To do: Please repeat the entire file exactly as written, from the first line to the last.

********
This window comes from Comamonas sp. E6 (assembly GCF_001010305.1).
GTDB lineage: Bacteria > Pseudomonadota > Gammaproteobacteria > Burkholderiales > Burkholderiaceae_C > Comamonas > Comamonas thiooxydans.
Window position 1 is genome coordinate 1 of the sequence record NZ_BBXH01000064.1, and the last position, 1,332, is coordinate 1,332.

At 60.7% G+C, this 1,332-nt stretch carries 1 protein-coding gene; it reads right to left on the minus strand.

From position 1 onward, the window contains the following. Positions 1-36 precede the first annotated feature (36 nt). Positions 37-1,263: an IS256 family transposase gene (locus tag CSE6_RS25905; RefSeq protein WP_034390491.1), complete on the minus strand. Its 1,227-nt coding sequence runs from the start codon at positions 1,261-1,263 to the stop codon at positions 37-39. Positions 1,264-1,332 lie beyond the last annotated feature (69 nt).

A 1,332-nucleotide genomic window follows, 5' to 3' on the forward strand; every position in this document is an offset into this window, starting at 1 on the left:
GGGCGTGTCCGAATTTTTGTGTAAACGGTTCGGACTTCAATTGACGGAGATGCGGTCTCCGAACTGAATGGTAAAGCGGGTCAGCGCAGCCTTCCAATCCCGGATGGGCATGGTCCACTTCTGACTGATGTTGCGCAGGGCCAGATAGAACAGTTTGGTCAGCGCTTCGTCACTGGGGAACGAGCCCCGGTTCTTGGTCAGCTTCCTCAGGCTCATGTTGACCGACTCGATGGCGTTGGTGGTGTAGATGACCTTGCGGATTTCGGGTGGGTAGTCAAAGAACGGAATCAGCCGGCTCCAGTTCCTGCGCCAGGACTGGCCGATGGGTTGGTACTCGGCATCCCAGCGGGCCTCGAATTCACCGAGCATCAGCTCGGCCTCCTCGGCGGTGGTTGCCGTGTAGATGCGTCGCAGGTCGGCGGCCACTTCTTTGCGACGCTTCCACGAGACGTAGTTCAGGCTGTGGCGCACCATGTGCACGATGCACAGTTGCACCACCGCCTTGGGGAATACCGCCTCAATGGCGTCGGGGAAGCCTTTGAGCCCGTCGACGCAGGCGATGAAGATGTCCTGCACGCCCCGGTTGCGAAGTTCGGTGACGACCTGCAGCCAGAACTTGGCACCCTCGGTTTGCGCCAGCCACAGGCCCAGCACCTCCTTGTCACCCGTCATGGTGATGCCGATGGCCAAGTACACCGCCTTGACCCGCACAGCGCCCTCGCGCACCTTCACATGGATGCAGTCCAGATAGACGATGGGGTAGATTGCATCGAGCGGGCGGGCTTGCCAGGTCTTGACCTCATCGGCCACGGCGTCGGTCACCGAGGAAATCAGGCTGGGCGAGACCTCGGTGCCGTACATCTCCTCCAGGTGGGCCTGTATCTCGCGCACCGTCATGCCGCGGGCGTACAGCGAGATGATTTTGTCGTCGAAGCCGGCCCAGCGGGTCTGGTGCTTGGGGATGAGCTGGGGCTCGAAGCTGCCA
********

This window comes from Comamonas sp. E6 (assembly GCF_001010305.1).
GTDB lineage: Bacteria > Pseudomonadota > Gammaproteobacteria > Burkholderiales > Burkholderiaceae_C > Comamonas > Comamonas thiooxydans.
Window position 1 is genome coordinate 1 of the sequence record NZ_BBXH01000064.1, and the last position, 1,332, is coordinate 1,332.

At 60.7% G+C, this 1,332-nt stretch carries 1 protein-coding gene; it reads right to left on the minus strand.

From position 1 onward, the window contains the following. Positions 1-36 precede the first annotated feature (36 nt). Positions 37-1,263: an IS256 family transposase gene (locus tag CSE6_RS25905; RefSeq protein WP_034390491.1), complete on the minus strand. Its 1,227-nt coding sequence runs from the start codon at positions 1,261-1,263 to the stop codon at positions 37-39. Positions 1,264-1,332 lie beyond the last annotated feature (69 nt).

A 1,332-nucleotide genomic window follows, 5' to 3' on the forward strand; every position in this document is an offset into this window, starting at 1 on the left:
GGGCGTGTCCGAATTTTTGTGTAAACGGTTCGGACTTCAATTGACGGAGATGCGGTCTCCGAACTGAATGGTAAAGCGGGTCAGCGCAGCCTTCCAATCCCGGATGGGCATGGTCCACTTCTGACTGATGTTGCGCAGGGCCAGATAGAACAGTTTGGTCAGCGCTTCGTCACTGGGGAACGAGCCCCGGTTCTTGGTCAGCTTCCTCAGGCTCATGTTGACCGACTCGATGGCGTTGGTGGTGTAGATGACCTTGCGGATTTCGGGTGGGTAGTCAAAGAACGGAATCAGCCGGCTCCAGTTCCTGCGCCAGGACTGGCCGATGGGTTGGTACTCGGCATCCCAGCGGGCCTCGAATTCACCGAGCATCAGCTCGGCCTCCTCGGCGGTGGTTGCCGTGTAGATGCGTCGCAGGTCGGCGGCCACTTCTTTGCGACGCTTCCACGAGACGTAGTTCAGGCTGTGGCGCACCATGTGCACGATGCACAGTTGCACCACCGCCTTGGGGAATACCGCCTCAATGGCGTCGGGGAAGCCTTTGAGCCCGTCGACGCAGGCGATGAAGATGTCCTGCACGCCCCGGTTGCGAAGTTCGGTGACGACCTGCAGCCAGAACTTGGCACCCTCGGTTTGCGCCAGCCACAGGCCCAGCACCTCCTTGTCACCCGTCATGGTGATGCCGATGGCCAAGTACACCGCCTTGACCCGCACAGCGCCCTCGCGCACCTTCACATGGATGCAGTCCAGATAGACGATGGGGTAGATTGCATCGAGCGGGCGGGCTTGCCAGGTCTTGACCTCATCGGCCACGGCGTCGGTCACCGAGGAAATCAGGCTGGGCGAGACCTCGGTGCCGTACATCTCCTCCAGGTGGGCCTGTATCTCGCGCACCGTCATGCCGCGGGCGTACAGCGAGATGATTTTGTCGTCGAAGCCGGCCCAGCGGGTCTGGTGCTTGGGGATGAGCTGGGGCTCGAAGCTGCCA